Today is thirty-eight days, which is five weeks and three days of the Omer in the year 5781. תִּפְאֶרֶת שביסוד, Tiferet ShebeYesod, Truthful Foundation. In this sixth week of reflecting on core values, what is the truth undergirding your life’s journey? Do you have a vision statement?
My vision statement
On Sunday, I wrote a vision statement in a class. Here it is:
My vision is to introduce Judaism as a path of ethical mysticism: working towards our best selves as a way to connect to the Soul of the Universe and the souls around us.
The pull of ethical mysticism
Honestly, it took me quite a long time to sink into this truth pursuing me. Typically, people describe Jewish ethics as the Mussar tradition. Kabbalah is Jewish mysticism. Most teachers focus on them as distinct paths, and most modern Mussar stems from cribbing Ben Franklin’s autobiography. (No, seriously.) The reality is quite different. From the beginning of Judaism, interpersonal morality intrinsically connected with cleaving to the Divine. This is why ethical mysticism is my calling.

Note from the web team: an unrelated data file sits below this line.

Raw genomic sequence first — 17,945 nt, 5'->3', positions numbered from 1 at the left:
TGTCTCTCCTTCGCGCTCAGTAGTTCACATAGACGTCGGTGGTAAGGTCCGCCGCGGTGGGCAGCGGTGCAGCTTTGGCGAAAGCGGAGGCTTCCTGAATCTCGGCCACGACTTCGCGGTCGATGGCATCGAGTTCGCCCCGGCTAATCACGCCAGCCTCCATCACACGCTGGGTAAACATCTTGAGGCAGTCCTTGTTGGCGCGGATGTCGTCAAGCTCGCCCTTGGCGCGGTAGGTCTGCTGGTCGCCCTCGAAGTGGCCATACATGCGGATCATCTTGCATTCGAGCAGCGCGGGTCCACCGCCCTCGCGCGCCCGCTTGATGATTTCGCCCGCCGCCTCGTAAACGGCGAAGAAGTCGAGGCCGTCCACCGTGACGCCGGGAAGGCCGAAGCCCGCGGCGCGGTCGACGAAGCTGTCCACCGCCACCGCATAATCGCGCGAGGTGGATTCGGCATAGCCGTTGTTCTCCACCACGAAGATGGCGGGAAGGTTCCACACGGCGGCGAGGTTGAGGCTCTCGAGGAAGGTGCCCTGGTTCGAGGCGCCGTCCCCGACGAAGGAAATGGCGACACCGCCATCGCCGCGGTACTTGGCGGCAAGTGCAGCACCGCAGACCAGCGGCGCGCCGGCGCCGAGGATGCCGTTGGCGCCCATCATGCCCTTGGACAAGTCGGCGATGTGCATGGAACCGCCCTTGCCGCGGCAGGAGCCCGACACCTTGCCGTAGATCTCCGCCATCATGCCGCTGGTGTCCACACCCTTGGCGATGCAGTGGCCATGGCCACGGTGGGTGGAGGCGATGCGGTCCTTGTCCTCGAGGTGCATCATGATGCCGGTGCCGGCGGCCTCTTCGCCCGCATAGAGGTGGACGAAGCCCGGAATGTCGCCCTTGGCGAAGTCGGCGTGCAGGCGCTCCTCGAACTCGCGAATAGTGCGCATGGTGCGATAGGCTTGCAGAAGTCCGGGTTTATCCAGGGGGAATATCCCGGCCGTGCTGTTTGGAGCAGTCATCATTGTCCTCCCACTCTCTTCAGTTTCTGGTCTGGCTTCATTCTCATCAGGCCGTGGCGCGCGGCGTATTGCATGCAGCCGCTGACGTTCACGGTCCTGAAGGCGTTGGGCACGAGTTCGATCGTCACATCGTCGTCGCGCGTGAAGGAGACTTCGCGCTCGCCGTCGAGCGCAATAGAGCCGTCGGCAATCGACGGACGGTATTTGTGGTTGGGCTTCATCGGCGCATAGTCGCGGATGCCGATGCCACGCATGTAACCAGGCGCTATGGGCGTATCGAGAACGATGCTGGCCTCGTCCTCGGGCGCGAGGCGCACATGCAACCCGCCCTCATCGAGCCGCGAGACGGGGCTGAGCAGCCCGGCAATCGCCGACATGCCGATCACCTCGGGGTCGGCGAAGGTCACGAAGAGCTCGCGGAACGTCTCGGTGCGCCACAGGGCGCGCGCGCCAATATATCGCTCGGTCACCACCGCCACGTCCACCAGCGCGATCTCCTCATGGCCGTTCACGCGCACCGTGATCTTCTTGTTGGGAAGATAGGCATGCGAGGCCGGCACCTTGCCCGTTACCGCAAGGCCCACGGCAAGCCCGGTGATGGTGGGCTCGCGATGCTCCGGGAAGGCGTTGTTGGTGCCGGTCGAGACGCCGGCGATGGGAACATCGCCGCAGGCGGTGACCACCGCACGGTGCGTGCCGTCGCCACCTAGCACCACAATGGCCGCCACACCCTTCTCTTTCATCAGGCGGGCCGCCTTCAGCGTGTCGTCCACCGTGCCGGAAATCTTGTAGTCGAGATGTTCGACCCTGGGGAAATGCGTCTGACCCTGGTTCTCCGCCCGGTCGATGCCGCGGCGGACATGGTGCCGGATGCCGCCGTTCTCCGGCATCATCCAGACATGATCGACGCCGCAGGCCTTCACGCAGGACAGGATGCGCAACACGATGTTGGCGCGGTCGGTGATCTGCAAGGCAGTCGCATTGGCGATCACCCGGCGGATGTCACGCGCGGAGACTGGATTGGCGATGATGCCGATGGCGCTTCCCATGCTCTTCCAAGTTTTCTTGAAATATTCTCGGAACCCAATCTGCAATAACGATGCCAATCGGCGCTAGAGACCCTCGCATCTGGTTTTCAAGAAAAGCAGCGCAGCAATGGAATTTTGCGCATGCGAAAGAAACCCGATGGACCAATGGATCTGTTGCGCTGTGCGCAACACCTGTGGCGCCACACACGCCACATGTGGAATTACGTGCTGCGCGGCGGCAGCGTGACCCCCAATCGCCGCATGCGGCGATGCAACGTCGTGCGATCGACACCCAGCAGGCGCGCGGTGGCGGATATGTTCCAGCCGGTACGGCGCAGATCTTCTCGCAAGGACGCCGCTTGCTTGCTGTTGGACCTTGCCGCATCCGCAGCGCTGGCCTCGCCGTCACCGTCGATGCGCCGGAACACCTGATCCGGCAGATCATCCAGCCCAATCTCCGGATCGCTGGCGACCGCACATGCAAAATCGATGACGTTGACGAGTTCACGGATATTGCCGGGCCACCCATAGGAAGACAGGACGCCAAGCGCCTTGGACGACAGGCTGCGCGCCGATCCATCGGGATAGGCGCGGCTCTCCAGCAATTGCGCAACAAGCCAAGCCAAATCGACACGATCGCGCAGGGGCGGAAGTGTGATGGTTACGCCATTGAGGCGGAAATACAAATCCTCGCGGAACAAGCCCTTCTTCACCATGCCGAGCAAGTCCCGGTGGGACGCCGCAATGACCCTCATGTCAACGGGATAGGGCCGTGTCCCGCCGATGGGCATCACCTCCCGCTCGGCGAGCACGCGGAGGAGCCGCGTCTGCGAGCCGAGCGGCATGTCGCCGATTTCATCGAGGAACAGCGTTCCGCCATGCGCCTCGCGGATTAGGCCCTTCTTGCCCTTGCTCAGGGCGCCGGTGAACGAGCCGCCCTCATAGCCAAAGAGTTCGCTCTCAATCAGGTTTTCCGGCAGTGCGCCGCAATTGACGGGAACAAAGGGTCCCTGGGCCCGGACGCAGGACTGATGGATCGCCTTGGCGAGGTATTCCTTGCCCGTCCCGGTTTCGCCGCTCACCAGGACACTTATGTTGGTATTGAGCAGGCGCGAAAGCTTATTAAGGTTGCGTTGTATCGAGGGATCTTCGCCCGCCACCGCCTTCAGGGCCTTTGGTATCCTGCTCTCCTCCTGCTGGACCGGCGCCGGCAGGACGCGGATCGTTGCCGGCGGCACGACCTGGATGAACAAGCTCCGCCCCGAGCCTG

I think about how I entered seminary eager to discover the Jewish definitions of the soul and shocked to discover (a) how elusive definition is and (b) we borrowed the concept from pagan Greeks. Ruminating into the fact that monotheism did not start from a recognition of our individual souls. Actually, we Israelites did not give much thought to individuals in the beginning. Identity was by clan and each human mattered only as part of the collective whole. During the Hellenistic Age, that time-frame after Alexander conquered the “known world,” Hebrews started to concretize individual identity and appropriate that pagan soul concept.
Interconnectedness or appropriation?
All of our foundations interconnect. As distinct as Jewish wisdom is, I am forever indebted to pagan Greeks.
I pray humility finds us. May we be ready to accept our dependence on other communities to deepen our foundations. Let us build pathways towards truth and beauty together.
WordPress tells me the words I use are too complicated. I continue to work on deconstructing complex ideas into easy language.
Image by Antonio López via Pixabay.